Whether or not these are logical and fair exclusions developed by a mature and competitive insurance industry to give us reasonably priced coverage for the most common risks, they are tripping up the less well informed buying public. This is where I see blockchains and smart contracts shaking things up.
As Oliver implies, we can invite users and specialists to draft a plethora of insurance policies and contract templates related to various fields of risk (car, house, travel, heath, etc). Let’s open these to collaborative development under Commons licensing and open source development models. Now let’s write them as smart contracts that have precise and mechanical ‘deterministic’ behaviour. Buyers may now select a preferred contract from this public library and submit it for pricing to a range of insurance suppliers and sit back as the in-house models and risk machines pump out quotes, all based on exactly the same policy. This is a key change to current practice where cross comparison is impractical and range is limited. A consensus will build behind the contracts that suit most people and it will become trivial for a user to pick the most popular travel insurance template, price it up, take the cheapest and never bother reading the small print if they don’t want to. The difference now is that they are putting their faith in contracts designed by parties uninterested in the financial outcome of the contract and also ‘voted for’ by the popular demand of buyers. What’s more, the smart contract will play out the same, no matter who takes the other side of the deal. The buyers now represent a united force more equal in power to the sellers. Business opportunities are created for specialist contract writers to offer customisation of these contracts for niche requirements or even build something entirely from scratch for the more adventurous buyer. The price of this work will be distinct from the price of the insurance.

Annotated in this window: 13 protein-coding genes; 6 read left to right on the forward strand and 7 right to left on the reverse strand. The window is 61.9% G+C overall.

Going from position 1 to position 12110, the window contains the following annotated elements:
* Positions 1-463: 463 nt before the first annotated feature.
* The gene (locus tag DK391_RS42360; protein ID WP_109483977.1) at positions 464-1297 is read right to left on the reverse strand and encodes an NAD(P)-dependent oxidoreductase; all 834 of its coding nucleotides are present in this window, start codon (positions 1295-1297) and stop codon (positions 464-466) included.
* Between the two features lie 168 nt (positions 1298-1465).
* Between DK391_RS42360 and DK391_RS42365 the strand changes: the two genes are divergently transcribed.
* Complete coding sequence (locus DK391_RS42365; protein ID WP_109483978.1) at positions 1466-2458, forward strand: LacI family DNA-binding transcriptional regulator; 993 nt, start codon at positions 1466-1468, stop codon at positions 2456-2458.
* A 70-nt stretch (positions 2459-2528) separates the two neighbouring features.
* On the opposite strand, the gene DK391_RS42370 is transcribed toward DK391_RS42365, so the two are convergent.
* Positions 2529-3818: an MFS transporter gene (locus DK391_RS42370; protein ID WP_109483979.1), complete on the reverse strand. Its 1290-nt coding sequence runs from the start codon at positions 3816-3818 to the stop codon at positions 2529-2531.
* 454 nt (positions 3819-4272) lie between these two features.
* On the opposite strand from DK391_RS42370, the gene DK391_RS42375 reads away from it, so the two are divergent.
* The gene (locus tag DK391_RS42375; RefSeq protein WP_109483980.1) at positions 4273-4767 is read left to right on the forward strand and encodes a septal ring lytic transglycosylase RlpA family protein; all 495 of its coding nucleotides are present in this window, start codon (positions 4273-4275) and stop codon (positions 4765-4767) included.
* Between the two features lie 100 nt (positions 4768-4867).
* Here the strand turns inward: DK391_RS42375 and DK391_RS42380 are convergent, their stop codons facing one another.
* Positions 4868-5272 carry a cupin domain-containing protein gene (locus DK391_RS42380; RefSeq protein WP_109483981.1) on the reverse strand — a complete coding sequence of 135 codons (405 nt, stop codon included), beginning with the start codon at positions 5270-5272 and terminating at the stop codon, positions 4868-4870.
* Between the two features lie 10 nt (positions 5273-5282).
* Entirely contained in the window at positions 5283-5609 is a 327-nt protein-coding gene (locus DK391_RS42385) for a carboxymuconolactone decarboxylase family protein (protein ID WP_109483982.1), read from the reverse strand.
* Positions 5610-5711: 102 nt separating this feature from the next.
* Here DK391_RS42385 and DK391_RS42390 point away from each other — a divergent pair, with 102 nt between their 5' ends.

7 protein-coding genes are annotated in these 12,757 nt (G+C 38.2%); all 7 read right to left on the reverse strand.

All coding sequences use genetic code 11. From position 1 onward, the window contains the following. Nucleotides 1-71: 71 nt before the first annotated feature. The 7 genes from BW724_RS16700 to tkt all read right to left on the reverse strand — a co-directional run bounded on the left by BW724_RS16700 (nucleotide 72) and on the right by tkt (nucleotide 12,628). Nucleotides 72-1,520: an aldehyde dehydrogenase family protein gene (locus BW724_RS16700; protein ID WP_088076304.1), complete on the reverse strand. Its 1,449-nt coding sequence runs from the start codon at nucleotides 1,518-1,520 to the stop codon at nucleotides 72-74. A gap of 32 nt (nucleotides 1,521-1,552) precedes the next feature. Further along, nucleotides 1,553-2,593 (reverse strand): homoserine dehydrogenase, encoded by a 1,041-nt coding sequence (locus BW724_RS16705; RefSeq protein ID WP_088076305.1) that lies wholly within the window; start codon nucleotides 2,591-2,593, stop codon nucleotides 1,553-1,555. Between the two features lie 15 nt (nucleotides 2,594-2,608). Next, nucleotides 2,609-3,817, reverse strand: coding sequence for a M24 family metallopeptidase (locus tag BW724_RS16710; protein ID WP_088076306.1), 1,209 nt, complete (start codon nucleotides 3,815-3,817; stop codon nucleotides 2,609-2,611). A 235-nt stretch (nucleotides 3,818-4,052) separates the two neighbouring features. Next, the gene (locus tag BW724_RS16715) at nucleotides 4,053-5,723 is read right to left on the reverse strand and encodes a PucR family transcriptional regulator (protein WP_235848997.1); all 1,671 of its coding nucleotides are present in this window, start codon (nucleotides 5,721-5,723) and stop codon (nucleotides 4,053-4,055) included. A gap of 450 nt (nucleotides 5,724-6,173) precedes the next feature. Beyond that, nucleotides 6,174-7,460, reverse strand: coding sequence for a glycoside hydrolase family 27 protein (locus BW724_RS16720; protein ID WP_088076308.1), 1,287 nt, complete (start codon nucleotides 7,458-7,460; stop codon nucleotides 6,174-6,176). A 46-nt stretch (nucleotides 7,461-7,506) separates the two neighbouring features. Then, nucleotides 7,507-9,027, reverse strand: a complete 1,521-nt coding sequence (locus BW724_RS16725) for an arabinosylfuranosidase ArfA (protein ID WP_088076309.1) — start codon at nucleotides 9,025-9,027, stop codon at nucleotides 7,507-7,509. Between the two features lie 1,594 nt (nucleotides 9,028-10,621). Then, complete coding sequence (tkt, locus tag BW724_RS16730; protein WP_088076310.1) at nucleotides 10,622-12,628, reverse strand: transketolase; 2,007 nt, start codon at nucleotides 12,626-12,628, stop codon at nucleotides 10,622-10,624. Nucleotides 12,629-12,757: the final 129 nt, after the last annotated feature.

Oliver talks about the cost cutting ability of a smart contract blockchain through the automatic processing of payments. I believe costs can be driven down even further by setting up algorithmic insurance intermediaries that require no profit margin at all. Consider the existing insurance firms as middle men whose role is to best manage the incoming premiums against the outgoing compensation distributions. They are incentivised by profit which means maintaining as much of the incoming premium by paying out as little compensation as possible. A cheaper model results when that role is given to a manager whose aim is to balance incoming and outgoing as closely as possible with zero profit. In the era of big data, designing such an algorithm to conserve a sufficiently large buffer pool such that it can remain solvent and competitive doesn’t seem outlandish. Again there is room for enterprise here by firms who want to offer better algorithms that are able to price cheaply while having very long track records of solvency. These funds will need seed funding and bootstrapping an insurance firm is costly so there are business opportunities here. That does reintroduce profit margins but the economic pressure of the automatic, decentralised non-profit core will keep such profits and most importantly, the balance of power, in check.
While blockchains have lots of practical benefits in certain areas one of their most exciting applications is in creating balanced market places where monopolies and cartels do not outweigh a united and empowered public.